Ottawa Public Health says the symptoms of novel coronavirus can range from a very mild, cold-like illness to a severe lung infection.
How does novel coronavirus spread?
The Public Health Agency of Canada says human coronavirus cause infections of the nose, throat and lungs.
COVID-19 most commonly spreads from an infected person through:
- Respiratory droplets that are spread when you cough or sneeze
- Close personal contact, such as touching or shaking hands
- Touching something with the virus on it, then touching your mouth, nose or eyes before washing your hands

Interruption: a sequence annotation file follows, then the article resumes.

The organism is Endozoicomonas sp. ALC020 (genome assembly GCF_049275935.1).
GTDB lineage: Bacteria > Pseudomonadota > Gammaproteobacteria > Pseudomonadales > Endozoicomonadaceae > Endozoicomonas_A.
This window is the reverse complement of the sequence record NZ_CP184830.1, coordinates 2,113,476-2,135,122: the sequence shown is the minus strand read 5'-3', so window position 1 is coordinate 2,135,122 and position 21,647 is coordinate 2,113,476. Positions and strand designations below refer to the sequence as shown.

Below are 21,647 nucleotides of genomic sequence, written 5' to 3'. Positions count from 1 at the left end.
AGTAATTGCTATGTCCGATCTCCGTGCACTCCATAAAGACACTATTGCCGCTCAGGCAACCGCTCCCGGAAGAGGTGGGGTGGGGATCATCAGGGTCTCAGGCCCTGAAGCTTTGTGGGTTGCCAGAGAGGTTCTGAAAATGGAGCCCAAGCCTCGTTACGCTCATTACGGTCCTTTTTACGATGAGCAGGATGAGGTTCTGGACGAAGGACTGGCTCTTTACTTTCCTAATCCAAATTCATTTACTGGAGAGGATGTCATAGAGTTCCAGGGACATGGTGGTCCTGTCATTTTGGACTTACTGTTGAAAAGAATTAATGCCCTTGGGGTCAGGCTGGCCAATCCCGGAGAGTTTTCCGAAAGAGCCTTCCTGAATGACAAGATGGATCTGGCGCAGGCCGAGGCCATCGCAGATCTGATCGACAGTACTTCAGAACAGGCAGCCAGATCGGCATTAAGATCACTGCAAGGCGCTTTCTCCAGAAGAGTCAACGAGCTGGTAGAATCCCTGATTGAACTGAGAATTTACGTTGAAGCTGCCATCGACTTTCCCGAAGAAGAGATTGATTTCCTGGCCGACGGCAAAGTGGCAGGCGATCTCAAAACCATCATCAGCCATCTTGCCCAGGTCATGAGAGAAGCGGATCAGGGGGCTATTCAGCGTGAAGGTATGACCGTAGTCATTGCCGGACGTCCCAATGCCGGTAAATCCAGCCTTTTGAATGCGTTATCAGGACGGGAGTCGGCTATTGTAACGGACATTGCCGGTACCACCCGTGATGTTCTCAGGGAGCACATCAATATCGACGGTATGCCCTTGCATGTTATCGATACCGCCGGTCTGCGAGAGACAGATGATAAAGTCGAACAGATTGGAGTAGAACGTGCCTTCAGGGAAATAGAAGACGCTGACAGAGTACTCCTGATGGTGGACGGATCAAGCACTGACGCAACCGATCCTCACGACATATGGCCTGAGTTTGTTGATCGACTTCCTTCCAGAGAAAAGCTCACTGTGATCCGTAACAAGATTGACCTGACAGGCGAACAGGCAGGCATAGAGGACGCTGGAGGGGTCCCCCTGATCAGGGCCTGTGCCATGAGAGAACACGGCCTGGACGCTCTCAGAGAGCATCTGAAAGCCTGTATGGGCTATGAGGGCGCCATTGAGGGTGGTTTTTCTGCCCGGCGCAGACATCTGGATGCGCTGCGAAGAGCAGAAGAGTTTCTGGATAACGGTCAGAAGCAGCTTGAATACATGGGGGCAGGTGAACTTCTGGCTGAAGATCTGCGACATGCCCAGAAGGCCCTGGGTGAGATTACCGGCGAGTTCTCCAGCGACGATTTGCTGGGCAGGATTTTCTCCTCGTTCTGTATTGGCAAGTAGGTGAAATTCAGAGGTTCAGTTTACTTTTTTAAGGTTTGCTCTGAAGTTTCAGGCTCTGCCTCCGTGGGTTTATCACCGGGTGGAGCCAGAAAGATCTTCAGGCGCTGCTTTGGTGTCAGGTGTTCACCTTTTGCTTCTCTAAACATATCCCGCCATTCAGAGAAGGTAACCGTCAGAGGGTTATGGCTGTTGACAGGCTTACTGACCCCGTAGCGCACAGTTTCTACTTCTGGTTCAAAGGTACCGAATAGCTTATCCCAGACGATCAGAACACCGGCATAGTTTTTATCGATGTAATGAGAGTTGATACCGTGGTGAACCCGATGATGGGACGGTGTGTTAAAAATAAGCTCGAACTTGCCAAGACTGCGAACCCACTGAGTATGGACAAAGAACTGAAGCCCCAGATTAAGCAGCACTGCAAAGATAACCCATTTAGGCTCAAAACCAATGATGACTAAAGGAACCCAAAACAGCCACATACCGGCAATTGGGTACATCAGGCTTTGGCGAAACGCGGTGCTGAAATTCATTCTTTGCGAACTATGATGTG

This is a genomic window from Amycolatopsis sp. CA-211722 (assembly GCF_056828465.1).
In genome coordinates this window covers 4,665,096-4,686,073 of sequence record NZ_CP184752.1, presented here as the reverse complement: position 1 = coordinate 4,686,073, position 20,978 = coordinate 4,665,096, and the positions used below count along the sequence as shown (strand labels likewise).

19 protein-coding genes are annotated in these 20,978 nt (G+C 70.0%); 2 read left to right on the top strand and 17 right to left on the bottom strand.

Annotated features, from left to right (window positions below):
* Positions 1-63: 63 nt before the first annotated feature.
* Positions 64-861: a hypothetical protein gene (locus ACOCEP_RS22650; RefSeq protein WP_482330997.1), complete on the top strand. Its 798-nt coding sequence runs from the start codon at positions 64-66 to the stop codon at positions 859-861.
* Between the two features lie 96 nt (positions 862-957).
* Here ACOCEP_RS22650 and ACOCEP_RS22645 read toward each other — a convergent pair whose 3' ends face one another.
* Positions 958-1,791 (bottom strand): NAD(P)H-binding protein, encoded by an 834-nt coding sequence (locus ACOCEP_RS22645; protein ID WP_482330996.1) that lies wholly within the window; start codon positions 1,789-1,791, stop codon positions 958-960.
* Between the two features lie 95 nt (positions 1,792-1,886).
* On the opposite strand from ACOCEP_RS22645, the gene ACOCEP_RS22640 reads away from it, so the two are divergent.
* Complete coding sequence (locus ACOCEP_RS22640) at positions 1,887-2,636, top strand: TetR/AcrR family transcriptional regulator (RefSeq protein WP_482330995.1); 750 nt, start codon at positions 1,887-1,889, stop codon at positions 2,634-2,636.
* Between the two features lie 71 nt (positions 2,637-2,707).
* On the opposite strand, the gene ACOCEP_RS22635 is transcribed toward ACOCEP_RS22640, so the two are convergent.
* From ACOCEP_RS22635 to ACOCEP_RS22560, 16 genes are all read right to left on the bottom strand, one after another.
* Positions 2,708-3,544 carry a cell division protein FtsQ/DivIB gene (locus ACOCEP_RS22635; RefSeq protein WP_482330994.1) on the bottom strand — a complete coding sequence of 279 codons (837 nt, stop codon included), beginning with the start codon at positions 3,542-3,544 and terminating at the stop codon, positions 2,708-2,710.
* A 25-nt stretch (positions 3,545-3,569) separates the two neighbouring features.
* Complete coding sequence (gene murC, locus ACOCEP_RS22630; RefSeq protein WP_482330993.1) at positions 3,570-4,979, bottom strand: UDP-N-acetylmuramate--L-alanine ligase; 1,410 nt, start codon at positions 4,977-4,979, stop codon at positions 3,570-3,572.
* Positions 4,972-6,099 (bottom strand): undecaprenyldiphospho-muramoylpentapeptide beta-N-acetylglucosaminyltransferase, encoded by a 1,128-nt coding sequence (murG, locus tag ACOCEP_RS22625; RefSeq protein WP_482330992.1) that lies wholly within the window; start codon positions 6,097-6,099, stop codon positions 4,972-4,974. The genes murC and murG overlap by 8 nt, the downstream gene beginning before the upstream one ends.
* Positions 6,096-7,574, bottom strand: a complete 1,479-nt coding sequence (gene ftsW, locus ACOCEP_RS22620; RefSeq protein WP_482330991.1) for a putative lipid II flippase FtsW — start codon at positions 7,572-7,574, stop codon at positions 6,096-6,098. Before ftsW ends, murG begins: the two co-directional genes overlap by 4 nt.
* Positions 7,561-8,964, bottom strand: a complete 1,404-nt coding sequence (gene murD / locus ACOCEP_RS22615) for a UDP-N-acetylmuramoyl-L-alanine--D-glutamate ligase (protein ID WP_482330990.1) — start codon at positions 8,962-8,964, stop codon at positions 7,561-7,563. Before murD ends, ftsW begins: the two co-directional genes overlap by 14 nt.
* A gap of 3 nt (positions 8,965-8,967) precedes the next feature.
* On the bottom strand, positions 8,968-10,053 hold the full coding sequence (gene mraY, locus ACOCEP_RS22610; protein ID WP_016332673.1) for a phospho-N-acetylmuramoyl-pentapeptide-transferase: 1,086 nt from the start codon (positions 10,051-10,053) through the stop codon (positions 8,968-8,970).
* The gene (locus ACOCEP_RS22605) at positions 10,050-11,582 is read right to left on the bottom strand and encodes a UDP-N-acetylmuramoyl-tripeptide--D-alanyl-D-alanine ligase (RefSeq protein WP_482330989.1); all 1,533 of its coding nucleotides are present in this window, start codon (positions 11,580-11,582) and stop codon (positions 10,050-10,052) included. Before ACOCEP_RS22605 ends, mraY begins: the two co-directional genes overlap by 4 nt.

Can mosquitoes spread COVID-19?
The World Health Organization says, to date, there is no evidence to suggest mosquitoes can spread COVID-19.
"The new coronavirus is a respiratory virus which spreads primarily through droplets generated when an infected person coughs or sneezes, or through droplets of saliva or discharge from the nose," The WHO says.
What should you do if you become ill with COVID-19?
The Public Health Agency of Canada says if you feel sick during travel to Canada or upon arrival, inform the flight attendant, cruise staff or a Canadian border services officer.
If you are ill and must visit a health care professional, call ahead or tell them when you arrive that you have a respiratory illness.
If you have travelled abroad and you develop a fever, cough or difficulty breathing in the next 14 days
- Isolate yourself within the home as quickly as possible
- Call your health care provider or public health authority